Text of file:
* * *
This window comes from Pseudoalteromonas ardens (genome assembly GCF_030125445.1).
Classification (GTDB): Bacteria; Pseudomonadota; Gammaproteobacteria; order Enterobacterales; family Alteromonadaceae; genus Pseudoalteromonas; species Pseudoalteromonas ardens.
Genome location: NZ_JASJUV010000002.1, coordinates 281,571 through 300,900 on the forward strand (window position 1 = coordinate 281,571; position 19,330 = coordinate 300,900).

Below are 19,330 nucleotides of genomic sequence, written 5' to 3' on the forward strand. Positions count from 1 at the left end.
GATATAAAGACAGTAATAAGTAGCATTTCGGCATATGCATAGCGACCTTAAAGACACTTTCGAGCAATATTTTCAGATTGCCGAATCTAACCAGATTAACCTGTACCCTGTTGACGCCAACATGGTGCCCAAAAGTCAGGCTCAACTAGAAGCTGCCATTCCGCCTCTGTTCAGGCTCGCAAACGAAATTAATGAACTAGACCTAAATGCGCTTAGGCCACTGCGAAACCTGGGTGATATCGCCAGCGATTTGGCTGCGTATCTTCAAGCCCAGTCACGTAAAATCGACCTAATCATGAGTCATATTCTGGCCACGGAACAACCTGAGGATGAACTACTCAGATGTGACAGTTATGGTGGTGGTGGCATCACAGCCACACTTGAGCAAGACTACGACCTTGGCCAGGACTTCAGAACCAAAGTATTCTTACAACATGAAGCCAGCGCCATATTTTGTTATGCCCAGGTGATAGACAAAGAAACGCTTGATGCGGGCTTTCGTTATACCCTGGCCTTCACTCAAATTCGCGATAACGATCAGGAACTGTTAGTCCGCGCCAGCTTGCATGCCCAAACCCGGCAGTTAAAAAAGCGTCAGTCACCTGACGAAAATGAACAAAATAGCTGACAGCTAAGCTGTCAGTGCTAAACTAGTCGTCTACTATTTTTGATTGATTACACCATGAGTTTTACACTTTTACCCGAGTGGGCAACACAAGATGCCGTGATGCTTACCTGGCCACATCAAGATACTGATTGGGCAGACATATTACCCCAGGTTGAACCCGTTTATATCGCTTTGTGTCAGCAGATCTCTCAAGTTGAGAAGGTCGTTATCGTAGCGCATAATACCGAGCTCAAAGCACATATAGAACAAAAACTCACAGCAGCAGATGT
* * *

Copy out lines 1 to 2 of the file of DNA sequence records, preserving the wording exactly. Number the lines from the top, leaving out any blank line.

This window comes from Pseudoalteromonas ardens (genome assembly GCF_030125445.1).
Classification (GTDB): Bacteria; Pseudomonadota; Gammaproteobacteria; order Enterobacterales; family Alteromonadaceae; genus Pseudoalteromonas; species Pseudoalteromonas ardens.